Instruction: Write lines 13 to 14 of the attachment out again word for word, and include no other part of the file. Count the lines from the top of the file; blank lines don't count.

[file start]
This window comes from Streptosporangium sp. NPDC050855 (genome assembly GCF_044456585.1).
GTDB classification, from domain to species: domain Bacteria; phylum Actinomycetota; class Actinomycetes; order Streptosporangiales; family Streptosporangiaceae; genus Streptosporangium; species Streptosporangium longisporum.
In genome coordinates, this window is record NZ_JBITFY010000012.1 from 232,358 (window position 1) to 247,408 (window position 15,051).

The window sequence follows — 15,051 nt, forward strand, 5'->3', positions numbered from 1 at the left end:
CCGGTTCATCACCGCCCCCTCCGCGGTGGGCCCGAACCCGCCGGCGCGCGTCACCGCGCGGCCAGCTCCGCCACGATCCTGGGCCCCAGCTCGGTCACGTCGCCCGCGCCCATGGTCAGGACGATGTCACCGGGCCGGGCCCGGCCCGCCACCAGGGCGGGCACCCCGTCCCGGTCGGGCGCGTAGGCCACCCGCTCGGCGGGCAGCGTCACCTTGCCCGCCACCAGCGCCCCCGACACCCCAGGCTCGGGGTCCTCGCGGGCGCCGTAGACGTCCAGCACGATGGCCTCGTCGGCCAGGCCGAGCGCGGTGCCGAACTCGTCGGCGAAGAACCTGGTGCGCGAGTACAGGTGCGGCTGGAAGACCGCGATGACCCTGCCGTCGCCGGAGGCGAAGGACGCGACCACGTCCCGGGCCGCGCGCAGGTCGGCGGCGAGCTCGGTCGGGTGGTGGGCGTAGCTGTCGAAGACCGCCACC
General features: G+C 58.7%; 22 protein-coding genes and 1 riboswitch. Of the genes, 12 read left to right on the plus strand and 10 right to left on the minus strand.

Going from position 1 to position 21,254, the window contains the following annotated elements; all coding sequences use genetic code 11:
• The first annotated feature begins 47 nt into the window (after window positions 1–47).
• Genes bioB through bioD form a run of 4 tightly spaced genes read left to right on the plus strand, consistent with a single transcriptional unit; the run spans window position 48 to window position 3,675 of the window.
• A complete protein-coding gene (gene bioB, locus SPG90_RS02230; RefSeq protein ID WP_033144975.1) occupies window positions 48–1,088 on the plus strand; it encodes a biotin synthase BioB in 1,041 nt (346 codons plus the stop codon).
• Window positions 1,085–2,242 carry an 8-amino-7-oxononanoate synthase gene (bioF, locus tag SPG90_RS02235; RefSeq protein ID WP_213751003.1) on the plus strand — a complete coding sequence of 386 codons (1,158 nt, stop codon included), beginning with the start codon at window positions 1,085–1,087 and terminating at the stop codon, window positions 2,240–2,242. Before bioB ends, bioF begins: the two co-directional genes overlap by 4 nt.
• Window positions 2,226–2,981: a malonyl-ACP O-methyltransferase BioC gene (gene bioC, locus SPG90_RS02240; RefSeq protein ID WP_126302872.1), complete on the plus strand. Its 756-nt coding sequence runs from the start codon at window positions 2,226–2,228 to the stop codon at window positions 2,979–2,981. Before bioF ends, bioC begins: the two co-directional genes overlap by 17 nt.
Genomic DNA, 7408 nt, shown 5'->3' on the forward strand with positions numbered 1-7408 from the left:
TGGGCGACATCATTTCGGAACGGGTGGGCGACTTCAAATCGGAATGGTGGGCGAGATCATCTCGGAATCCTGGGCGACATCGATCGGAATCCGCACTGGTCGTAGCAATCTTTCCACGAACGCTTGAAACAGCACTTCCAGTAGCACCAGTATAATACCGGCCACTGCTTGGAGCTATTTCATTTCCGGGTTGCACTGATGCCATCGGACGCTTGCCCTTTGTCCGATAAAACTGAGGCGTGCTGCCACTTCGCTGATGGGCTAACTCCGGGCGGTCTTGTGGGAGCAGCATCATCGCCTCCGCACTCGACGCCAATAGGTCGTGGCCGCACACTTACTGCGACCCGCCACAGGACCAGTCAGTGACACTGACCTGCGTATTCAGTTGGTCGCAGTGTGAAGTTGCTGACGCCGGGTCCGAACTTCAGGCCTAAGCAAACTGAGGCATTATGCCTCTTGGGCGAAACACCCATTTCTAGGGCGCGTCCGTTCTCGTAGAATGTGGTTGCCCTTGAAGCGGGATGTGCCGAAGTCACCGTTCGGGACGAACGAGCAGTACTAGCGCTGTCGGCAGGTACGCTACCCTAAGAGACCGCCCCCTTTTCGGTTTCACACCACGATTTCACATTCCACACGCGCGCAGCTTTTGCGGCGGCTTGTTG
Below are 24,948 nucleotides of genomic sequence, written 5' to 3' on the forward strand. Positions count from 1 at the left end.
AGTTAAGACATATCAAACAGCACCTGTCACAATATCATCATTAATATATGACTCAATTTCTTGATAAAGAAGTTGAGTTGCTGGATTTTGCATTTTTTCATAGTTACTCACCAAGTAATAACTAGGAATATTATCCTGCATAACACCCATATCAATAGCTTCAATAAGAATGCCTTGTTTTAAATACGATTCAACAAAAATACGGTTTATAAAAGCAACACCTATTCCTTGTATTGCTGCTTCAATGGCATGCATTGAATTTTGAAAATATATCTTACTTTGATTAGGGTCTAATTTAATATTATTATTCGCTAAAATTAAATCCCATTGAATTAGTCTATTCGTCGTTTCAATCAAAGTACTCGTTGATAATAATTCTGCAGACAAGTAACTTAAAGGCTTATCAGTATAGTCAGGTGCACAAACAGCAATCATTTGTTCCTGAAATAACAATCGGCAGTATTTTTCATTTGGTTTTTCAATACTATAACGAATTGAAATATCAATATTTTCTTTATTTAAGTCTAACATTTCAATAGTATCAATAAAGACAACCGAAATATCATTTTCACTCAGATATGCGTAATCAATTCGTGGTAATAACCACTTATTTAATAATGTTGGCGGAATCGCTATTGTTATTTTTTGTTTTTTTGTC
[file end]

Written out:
Genomic DNA, 7408 nt, shown 5'->3' on the forward strand with positions numbered 1-7408 from the left:
TGGGCGACATCATTTCGGAACGGGTGGGCGACTTCAAATCGGAATGGTGGGCGAGATCATCTCGGAATCCTGGGCGACATCGATCGGAATCCGCACTGGTCGTAGCAATCTTTCCACGAACGCTTGAAACAGCACTTCCAGTAGCACCAGTATAATACCGGCCACTGCTTGGAGCTATTTCATTTCCGGGTTGCACTGATGCCATCGGACGCTTGCCCTTTGTCCGATAAAACTGAGGCGTGCTGCCACTTCGCTGATGGGCTAACTCCGGGCGGTCTTGTGGGAGCAGCATCATCGCCTCCGCACTCGACGCCAATAGGTCGTGGCCGCACACTTACTGCGACCCGCCACAGGACCAGTCAGTGACACTGACCTGCGTATTCAGTTGGTCGCAGTGTGAAGTTGCTGACGCCGGGTCCGAACTTCAGGCCTAAGCAAACTGAGGCATTATGCCTCTTGGGCGAAACACCCATTTCTAGGGCGCGTCCGTTCTCGTAGAATGTGGTTGCCCTTGAAGCGGGATGTGCCGAAGTCACCGTTCGGGACGAACGAGCAGTACTAGCGCTGTCGGCAGGTACGCTACCCTAAGAGACCGCCCCCTTTTCGGTTTCACACCACGATTTCACATTCCACACGCGCGCAGCTTTTGCGGCGGCTTGTTG